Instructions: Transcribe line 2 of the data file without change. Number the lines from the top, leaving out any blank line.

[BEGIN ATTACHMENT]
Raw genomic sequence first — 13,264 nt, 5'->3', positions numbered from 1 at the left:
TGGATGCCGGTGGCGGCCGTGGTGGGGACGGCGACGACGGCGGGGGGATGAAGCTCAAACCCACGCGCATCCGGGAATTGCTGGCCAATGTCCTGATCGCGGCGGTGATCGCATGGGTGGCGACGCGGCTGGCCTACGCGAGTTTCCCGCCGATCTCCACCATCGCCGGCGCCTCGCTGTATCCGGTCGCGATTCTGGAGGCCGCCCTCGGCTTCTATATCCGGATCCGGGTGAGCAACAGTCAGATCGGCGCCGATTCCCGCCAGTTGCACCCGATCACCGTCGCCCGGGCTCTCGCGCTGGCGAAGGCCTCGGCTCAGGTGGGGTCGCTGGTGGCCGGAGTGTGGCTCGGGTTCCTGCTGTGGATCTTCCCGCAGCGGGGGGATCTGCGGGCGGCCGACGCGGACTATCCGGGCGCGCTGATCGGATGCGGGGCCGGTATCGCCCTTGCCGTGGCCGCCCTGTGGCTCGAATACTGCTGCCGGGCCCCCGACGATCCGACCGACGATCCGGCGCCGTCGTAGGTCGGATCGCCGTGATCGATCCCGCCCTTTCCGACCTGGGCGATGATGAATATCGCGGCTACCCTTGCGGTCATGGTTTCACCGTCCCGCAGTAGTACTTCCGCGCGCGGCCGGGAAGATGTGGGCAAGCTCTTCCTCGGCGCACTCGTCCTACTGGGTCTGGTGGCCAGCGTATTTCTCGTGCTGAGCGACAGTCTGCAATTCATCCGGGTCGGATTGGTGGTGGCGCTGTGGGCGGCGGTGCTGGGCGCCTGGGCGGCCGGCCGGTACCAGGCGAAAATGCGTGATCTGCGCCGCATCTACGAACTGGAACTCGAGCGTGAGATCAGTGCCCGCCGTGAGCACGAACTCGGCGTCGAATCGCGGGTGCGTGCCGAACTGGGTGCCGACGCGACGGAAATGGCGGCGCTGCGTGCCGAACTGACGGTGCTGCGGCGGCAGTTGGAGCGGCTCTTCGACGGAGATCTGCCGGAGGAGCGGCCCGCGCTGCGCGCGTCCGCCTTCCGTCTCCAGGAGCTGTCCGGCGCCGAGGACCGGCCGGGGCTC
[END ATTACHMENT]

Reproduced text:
TGGATGCCGGTGGCGGCCGTGGTGGGGACGGCGACGACGGCGGGGGGATGAAGCTCAAACCCACGCGCATCCGGGAATTGCTGGCCAATGTCCTGATCGCGGCGGTGATCGCATGGGTGGCGACGCGGCTGGCCTACGCGAGTTTCCCGCCGATCTCCACCATCGCCGGCGCCTCGCTGTATCCGGTCGCGATTCTGGAGGCCGCCCTCGGCTTCTATATCCGGATCCGGGTGAGCAACAGTCAGATCGGCGCCGATTCCCGCCAGTTGCACCCGATCACCGTCGCCCGGGCTCTCGCGCTGGCGAAGGCCTCGGCTCAGGTGGGGTCGCTGGTGGCCGGAGTGTGGCTCGGGTTCCTGCTGTGGATCTTCCCGCAGCGGGGGGATCTGCGGGCGGCCGACGCGGACTATCCGGGCGCGCTGATCGGATGCGGGGCCGGTATCGCCCTTGCCGTGGCCGCCCTGTGGCTCGAATACTGCTGCCGGGCCCCCGACGATCCGACCGACGATCCGGCGCCGTCGTAGGTCGGATCGCCGTGATCGATCCCGCCCTTTCCGACCTGGGCGATGATGAATATCGCGGCTACCCTTGCGGTCATGGTTTCACCGTCCCGCAGTAGTACTTCCGCGCGCGGCCGGGAAGATGTGGGCAAGCTCTTCCTCGGCGCACTCGTCCTACTGGGTCTGGTGGCCAGCGTATTTCTCGTGCTGAGCGACAGTCTGCAATTCATCCGGGTCGGATTGGTGGTGGCGCTGTGGGCGGCGGTGCTGGGCGCCTGGGCGGCCGGCCGGTACCAGGCGAAAATGCGTGATCTGCGCCGCATCTACGAACTGGAACTCGAGCGTGAGATCAGTGCCCGCCGTGAGCACGAACTCGGCGTCGAATCGCGGGTGCGTGCCGAACTGGGTGCCGACGCGACGGAAATGGCGGCGCTGCGTGCCGAACTGACGGTGCTGCGGCGGCAGTTGGAGCGGCTCTTCGACGGAGATCTGCCGGAGGAGCGGCCCGCGCTGCGCGCGTCCGCCTTCCGTCTCCAGGAGCTGTCCGGCGCCGAGGACCGGCCGGGGCTC